Casillas, I think, hits the nail on the head. Not only are these incidents -- both the school and taqueria raids -- likely part of a purposeful campaign to intimidate the Latino community, but in both cases the intimidation is bad not just for undocumented workers but for their communities at large. School raids cause widespread fear among students, parents, and teachers, and, at the very least, cause serious disruption in the ability of students to learn and feel safe in what should be a guaranteed safe environment. And, as Casillas says, immigrants -- even undocumented ones -- are vital to the economies of the regions where they live.

Immigrants make up 15% of the civilian workforce, and account for half of the labor force growth in the past 10 years, according to a White House report. They pay a significant amount of taxes and produce goods and provide services that are vital to the American middle class. They're vital to keeping our social security system afloat, pumping $6-7 billion a year into the Social Security system, most of which they can't claim because of their immigrant status. According to the same White House report, immigrants increase the earnings and productivity of native-born workers a significant amount, estimated at $37 billion a year. The bottom line is, decent, humane treatment of immigrants isn't just good for immigrants -- it's good for the current and aspiring American middle class.

This kind of conduct by ICE is incredibly destructive to families as well. If schools continue to be a scene of ICE intimidation, undocumented parents are less likely to send their native-born children to school, fearing that raids could result in families being deported. With immigrant families already being hit hard by the current recession and recent crackdowns on undocumented workers -- according to a recent Times article, remittances to Latin America have dropped significantly, yet another sign of the economic squeeze on immigrant families -- worries about deportation because of their kids attending schools are the last thing that immigrant families need.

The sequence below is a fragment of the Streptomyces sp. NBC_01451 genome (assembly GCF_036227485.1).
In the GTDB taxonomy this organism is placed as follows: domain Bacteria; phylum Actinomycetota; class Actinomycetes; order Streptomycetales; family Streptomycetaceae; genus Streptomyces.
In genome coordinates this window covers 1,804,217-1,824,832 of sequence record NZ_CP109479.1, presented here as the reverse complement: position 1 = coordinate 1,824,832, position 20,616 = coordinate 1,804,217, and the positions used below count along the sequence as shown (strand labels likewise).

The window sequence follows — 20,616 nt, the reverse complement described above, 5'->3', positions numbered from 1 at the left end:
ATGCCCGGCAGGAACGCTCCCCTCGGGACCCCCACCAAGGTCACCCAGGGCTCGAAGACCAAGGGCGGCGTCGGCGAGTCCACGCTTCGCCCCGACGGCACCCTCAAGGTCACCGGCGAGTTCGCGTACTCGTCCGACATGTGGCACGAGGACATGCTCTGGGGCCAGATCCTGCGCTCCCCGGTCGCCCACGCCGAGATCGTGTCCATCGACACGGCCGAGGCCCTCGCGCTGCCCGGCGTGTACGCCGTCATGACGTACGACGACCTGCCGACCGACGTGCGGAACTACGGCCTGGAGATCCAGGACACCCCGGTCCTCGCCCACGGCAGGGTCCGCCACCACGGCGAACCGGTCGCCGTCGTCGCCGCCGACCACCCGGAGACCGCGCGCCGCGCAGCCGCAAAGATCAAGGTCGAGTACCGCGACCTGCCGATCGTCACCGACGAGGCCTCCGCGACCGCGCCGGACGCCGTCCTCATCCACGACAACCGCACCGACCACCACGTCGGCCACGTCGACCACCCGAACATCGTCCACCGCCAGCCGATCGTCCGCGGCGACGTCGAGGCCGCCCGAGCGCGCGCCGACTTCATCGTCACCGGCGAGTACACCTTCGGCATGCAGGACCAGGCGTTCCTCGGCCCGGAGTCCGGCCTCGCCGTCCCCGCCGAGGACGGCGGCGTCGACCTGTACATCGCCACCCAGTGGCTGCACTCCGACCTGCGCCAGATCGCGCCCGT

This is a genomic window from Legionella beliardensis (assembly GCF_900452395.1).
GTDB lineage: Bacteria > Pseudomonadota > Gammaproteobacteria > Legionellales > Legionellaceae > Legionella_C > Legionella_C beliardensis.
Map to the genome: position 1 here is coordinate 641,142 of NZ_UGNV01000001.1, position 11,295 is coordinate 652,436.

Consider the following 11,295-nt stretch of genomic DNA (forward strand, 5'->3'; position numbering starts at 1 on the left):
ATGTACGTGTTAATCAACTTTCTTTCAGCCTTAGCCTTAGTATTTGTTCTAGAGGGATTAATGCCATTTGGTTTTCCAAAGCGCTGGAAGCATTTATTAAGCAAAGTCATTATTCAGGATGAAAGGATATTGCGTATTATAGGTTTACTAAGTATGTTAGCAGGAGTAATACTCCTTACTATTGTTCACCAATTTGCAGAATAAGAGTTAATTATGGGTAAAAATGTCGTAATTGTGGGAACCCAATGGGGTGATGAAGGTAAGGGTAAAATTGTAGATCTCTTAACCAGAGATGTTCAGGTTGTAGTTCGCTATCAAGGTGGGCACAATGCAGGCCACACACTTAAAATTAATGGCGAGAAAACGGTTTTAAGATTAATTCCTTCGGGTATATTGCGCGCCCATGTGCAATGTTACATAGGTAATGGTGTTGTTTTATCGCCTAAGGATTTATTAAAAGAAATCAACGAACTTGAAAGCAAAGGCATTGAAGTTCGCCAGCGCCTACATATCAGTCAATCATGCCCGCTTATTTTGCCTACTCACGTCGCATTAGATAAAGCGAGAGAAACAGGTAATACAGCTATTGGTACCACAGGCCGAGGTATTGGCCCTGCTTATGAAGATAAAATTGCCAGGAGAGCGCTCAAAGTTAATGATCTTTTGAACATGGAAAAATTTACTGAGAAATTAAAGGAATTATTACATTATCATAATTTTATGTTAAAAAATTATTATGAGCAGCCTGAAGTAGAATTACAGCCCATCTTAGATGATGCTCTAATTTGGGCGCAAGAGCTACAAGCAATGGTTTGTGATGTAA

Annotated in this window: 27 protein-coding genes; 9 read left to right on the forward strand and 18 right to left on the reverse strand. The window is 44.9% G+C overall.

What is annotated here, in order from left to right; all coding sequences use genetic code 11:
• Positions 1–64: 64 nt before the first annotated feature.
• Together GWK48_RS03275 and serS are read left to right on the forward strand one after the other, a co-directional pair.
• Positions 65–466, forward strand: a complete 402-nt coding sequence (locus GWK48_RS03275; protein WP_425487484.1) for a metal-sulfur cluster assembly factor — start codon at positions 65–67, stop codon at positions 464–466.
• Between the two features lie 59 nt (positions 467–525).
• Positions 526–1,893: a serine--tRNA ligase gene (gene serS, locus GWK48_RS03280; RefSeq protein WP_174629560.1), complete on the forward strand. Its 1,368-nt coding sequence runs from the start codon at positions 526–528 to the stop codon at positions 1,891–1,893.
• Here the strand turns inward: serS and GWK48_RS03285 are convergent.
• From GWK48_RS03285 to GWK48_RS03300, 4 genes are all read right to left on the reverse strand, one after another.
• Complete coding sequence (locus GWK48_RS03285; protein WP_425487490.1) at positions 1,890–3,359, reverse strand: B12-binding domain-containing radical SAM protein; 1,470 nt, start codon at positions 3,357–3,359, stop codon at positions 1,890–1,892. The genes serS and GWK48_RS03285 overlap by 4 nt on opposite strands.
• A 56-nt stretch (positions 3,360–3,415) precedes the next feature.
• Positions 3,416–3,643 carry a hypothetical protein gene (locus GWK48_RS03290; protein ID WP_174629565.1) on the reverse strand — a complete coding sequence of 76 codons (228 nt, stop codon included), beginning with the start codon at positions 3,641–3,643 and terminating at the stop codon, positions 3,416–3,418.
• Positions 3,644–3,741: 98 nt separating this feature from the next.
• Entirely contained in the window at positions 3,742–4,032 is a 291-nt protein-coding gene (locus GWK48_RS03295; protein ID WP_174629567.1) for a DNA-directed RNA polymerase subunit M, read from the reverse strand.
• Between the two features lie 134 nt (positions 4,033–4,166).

Notably, it's not all bad. When reading news reports of the raids, in between all the eye-rolling at the fairly inane things that ICE agents said, I've been impressed by how supportive mayors and local officials have been of immigrant rights. "In my view, that is the ugly side of government," Oakland Mayor Ron Dellums said. "No way children should ever be treated to that kind of harassment and fear." Mayor Dellum said that Oakland should be free from raids. "As a sanctuary city," Dellums said, "we're all in unison. We don't want this type of intimidation. Immigrants are human beings, and need to be dealt with respect." Vice Mayor Larry Reid said that local officials were never told about the raids. "ICE just rolls in and tells our police department after the fact," he said. "The students are upset and crying. The school's administration said some of the kids are very shook up."

These local officials get it. When will ICE and the Border Control figure out that schoolyard bullying isn't an effective -- or humane, for that matter -- route to immigration reform?

Corinne Ramey: Author Bio | Other Posts
Posted at 12:59 PM, May 08, 2008 in Immigration